Nov 1, 2016 – The faculty of the 14 Pennsylvania state-owned universities went on strike from October 19th to the 21st, 2016, somewhat less than three days. Around mid-afternoon on the 21st, a tentative contract agreement was reached with the State System of Higher Education (SSHE), ending the strike. As part of the agreement, the Association of Pennsylvania State College and University Faculties (APSCUF) "agreed to a salary package that was significantly lower than that of the other unions" that had recently bargained with the State System.
As labor battles are traditionally viewed, making concessions on salary and benefits would have to be considered a defeat. But the faculty union regards the result of the strike as a clear-cut victory, a victory that preserved what many regard as one of the best university faculty contracts in the country. For the 16 months since the system’s previous contract with the faculty had expired (June 30, 2015), the Pennsylvania State System had tried to destroy that contract, but was forced by the strike to withdraw most of the 249 changes the Chancellor and Board of Governors had sought.
The most significant of those withdrawn changes, the ones that ultimately forced the faculty to strike, were obvious attempts to break the union by driving a wedge between tenured and tenure-track faculty and the growing number of temporary and adjunct faculty. What makes APSCUF a strong union is that adjuncts work under the same conditions, including teaching loads, benefit packages, and salary scale as so-called "regular" faculty. Adjunct faculty at State System schools like IUP, California and Slippery Rock generally regard themselves as an integral part of the universities in which they work, not as an exploited proletariat paid a ridiculously low per-course stipend, without access to offices or benefits, and forced to teach each term at multiple institutions in order to make a low-income living.
Moreover, APSCUF’s 2011-15 contract limited the number of temporary faculty a university could employ to 25% or less "of the full-time equivalent of all faculty members employed at that university." Compare that to estimates of adjuncts constituting close to half of the faculty at colleges and universities across the country. In 2015, median per-course pay for adjuncts was $2700. At Pennsylvania State System universities, full-time temporary faculty at the bottom of the salary scale received a 2014-15 salary of $46,610. If such a faculty member taught only a quarter, half, or three-quarters of the normal teaching load of four class sections per term, they would receive the appropriate fraction of the stated salary. Moreover, the contract required that temporary faculty members who had "worked at a university for five full, consecutive academic years in the same department" would be given tenure-track status if approved by the department.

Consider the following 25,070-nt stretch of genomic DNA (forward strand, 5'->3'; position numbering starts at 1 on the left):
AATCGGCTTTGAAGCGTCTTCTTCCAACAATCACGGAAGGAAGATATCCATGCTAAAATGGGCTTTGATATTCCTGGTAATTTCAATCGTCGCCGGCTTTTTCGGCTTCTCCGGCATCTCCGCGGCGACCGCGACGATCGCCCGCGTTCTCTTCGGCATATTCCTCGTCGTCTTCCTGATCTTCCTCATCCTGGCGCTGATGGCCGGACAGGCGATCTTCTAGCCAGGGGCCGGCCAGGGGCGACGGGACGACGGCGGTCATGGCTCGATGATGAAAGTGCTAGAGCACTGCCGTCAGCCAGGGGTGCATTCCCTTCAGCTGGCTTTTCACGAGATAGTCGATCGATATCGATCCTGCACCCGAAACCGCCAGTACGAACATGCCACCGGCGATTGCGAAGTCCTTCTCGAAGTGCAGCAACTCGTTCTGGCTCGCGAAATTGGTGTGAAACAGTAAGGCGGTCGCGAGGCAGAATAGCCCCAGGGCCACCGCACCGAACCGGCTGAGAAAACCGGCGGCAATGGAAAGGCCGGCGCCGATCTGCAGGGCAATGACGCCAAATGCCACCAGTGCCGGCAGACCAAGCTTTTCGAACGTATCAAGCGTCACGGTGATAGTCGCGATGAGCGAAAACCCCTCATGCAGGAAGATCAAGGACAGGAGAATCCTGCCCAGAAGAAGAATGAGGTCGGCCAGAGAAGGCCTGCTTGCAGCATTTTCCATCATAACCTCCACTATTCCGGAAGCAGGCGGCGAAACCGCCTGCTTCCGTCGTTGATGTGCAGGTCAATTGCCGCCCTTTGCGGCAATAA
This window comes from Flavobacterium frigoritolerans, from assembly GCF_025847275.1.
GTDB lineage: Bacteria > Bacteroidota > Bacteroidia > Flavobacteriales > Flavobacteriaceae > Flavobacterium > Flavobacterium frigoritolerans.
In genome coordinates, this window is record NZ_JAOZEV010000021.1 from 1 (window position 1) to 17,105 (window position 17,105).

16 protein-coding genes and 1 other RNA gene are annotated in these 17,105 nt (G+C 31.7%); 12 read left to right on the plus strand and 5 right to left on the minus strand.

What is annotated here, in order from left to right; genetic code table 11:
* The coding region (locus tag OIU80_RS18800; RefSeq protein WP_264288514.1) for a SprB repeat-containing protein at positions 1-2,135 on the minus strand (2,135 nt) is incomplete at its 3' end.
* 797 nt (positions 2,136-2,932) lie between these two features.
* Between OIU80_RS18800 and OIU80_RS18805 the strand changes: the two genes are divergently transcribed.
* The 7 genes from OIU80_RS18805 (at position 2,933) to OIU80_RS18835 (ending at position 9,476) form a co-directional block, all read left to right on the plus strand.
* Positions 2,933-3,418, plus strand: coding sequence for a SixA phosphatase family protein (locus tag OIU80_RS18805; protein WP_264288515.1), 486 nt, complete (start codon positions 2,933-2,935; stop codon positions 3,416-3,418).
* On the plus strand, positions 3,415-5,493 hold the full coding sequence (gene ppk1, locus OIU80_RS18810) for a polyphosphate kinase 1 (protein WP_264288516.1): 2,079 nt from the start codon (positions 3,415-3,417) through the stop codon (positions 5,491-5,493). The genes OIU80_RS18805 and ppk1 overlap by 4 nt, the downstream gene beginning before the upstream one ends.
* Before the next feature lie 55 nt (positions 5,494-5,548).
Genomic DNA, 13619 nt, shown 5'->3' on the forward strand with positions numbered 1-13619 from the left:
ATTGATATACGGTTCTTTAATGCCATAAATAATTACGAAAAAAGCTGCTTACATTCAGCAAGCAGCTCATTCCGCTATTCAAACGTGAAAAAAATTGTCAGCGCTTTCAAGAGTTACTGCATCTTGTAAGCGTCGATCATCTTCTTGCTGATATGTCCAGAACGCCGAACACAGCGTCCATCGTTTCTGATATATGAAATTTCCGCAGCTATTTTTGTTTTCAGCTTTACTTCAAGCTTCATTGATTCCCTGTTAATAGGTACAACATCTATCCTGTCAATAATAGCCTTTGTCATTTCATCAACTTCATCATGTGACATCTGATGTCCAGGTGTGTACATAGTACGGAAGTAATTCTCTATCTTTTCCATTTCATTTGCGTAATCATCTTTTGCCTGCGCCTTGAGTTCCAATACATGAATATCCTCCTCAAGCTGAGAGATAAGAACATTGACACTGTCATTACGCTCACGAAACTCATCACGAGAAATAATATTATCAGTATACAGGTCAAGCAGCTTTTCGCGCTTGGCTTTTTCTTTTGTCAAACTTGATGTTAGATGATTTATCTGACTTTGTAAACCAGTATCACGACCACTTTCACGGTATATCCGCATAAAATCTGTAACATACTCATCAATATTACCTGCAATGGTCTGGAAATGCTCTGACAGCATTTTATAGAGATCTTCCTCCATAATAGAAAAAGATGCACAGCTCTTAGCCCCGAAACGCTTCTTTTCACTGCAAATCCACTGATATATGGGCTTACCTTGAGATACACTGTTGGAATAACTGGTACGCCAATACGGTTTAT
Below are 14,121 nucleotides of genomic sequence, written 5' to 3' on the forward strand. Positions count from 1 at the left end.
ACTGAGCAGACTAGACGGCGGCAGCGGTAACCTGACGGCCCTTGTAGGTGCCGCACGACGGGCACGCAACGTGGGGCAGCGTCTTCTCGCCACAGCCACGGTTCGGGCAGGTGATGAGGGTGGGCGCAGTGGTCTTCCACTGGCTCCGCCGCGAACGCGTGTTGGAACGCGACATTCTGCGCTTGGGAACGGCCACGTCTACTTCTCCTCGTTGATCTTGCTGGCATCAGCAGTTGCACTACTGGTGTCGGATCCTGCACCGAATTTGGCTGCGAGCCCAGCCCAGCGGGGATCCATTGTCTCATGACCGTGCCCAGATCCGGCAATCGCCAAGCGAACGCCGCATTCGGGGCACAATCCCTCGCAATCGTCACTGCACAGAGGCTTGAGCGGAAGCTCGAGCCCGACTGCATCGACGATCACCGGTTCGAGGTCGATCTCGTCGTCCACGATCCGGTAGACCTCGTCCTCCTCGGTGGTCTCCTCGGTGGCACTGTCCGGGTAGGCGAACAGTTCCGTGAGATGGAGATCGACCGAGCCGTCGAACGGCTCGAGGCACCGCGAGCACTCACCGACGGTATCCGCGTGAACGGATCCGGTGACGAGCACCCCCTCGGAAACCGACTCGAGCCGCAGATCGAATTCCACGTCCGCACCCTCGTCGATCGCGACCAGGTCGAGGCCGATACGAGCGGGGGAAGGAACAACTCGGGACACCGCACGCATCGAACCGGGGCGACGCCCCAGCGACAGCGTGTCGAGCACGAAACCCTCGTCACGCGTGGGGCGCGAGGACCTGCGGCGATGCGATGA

By Susan Snyder
Oct 19, 2016 – Faculty in Pennsylvania’s 14 state universities are on strike, the first in the system’s 34-year history.
The Association of Pennsylvania State College and University Faculties union announced shortly after 5 a.m. that a strike could not be averted, likely bringing education to a halt for 105,000 students in the state system universities.
The decision followed five consecutive days of bargaining that went into last evening and broke off after 9 p.m.
"At 11:35 p.m., we made a last attempt to negotiate through back channels," said union president Kenneth M. Mash, a political science professor at East Stroudsburg University. "We waited until 5 a.m. We are headed to the picket lines, but even on the picket lines, our phone will be on, should the state system decide it doesn’t want to abandon its students."
Mash said he would be picketing outside the Dixon Center in Harrisburg, where the chancellor of the state system, Frank T. Brogan, has his office.
There is no limit on how long a strike could last. Mash said faculty will return when negotiators reach a contract.
The state system has said it intends to keep campuses open, including residence halls and dining facilities and operate as close to normal as possible. But it does not intend to hire replacement workers. It remains to be seen how many, if any, faculty cross the picket lines to work.
"I think none of us ever wanted it to end up here," said Amber Holbrook, a West Chester social work professor who was among the more than a dozen faculty members picketing outside the system’s Center City campus. But, she said, the system’s proposed changes would make it "hard to recruit and retain faculty."
Negotiations broke down over health insurance costs and salary increases